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I've purchased a teensy 3.0 in the hope I can use it to imitate the USB bulk transfer from another piece of hardware.

I am developing some software to read and process the data coming over USB in a bulk transfer

But I am trying to do this prior to actually having the USB device to test against

Hence I thought I could imitate the actual device by having a teensy send a few representative packets over the USB instead.

I know the USB packet format so can knock up a few char arrays with the expected binary format. I'd then have write a program (hopefully in C as thats what I know) that encapsulates those char buffers and then tries to send them as a bulk transfer over USB, probably using libusb I think. I'd have to build and load this on to the teensy using the correct build tool (avr-gcc and halfkay?) and then plug in the teensy and hope it behaves like the device i am trying to simulate

does this sound feasible/possible?

can anyone suggest what the code might look like or any good tutorials? I'm so new to this I don't even know what to search for.

Might it be the case that I have to learn 'arduino' as opposed to being able to write the program in C?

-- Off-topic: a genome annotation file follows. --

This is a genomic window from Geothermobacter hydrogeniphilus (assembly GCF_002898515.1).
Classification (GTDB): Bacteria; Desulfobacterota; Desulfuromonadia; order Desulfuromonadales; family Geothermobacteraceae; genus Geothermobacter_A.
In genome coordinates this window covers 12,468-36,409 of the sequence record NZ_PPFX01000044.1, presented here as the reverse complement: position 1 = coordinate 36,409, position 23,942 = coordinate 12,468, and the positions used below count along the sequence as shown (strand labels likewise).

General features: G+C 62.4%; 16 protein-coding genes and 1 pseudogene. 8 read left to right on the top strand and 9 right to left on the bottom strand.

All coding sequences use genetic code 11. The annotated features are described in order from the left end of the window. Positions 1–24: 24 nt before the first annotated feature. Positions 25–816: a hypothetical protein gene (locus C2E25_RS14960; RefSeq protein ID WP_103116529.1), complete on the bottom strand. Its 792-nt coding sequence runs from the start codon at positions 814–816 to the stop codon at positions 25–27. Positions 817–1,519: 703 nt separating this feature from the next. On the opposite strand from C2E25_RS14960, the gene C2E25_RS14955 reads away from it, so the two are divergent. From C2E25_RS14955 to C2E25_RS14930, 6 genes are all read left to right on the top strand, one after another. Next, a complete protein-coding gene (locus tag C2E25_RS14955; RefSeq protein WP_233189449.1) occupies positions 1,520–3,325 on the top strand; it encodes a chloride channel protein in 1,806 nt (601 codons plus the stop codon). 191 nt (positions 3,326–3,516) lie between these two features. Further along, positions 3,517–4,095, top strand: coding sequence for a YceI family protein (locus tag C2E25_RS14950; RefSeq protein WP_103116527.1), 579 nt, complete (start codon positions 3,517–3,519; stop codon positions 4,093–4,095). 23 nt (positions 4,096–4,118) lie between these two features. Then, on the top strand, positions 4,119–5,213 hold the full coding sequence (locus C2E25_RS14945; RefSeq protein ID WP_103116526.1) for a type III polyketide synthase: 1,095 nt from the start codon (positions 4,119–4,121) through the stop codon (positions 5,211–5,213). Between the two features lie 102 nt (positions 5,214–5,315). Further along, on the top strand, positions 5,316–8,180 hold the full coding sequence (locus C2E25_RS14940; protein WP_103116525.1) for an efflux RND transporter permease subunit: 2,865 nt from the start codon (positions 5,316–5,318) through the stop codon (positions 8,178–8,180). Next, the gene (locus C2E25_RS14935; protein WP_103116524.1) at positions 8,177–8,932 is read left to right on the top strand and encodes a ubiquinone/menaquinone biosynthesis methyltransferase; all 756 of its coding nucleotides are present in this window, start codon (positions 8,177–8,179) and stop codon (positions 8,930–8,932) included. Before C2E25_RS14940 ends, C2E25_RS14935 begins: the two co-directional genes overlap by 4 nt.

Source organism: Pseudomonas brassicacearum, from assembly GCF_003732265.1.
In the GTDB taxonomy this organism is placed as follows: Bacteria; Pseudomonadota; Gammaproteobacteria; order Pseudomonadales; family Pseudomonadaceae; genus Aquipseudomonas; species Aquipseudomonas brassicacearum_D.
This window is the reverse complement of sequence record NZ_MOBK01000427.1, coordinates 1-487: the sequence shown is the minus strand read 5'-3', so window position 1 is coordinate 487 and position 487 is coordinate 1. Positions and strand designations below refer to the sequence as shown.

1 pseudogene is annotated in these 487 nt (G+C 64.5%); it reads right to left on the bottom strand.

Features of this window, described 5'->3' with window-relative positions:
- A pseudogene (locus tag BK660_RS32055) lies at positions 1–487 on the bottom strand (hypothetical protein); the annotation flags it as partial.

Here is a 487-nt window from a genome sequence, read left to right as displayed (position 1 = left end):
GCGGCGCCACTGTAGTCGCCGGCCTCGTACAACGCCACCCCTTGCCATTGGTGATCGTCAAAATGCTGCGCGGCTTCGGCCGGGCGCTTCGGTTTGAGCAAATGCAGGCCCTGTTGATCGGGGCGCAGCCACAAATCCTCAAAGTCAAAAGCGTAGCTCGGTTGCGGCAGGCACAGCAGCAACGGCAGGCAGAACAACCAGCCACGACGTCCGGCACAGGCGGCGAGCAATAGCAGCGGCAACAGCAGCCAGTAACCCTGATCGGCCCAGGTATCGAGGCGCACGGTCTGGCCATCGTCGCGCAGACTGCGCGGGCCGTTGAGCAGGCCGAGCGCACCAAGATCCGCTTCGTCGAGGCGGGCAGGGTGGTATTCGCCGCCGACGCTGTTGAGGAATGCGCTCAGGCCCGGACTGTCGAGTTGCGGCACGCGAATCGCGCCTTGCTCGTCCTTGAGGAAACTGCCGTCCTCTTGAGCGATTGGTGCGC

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First let me clear what I understand from your question.

You are creating a software that can analyse any data that can come over USB. You are trying to use Teensy to send data to USB and then process it.

Now the answer for feasibility lies in the compatibility of your software. If your software is able to read data from a USB that is initialized as a COM Port, then and only then your software wold be able to read that data.

This is because both Teensy and Arduino uses USB port with a FTDI chip that communicates with all the other devices as a serial communicator. This is a small chip near the USB port.

Now if your software is able to read data from a COM port, then when programming the Teensy, you just have to use usb_serial_write() function with a loop. You can get more help over here.

But if your software is not able to read from a serial COM port, there are many other applications such as Teraterm to store received data to a file. You can then use this file extract the data and process it.

  • my knowledge regarding the ins and outs of usb is a little lacking, but i have got the teensy to spit out a 64 byte packet repeatedly (had to write a bit of arduino) which i have managed to receive on an android app i have developed, so the proof of concept is good. next i need to create a desktop console version using libusb. thanks for the additional info - very useful – bph Dec 12 '14 at 15:25
  • PS all this is linux, not windows, based as well – bph Dec 12 '14 at 15:35
  • being in linux doesn't change anything except the application teraterm. I am sure you can get an application or code (to embed in your software) that you can use for linux to read from com port. – Damon Dec 13 '14 at 9:33

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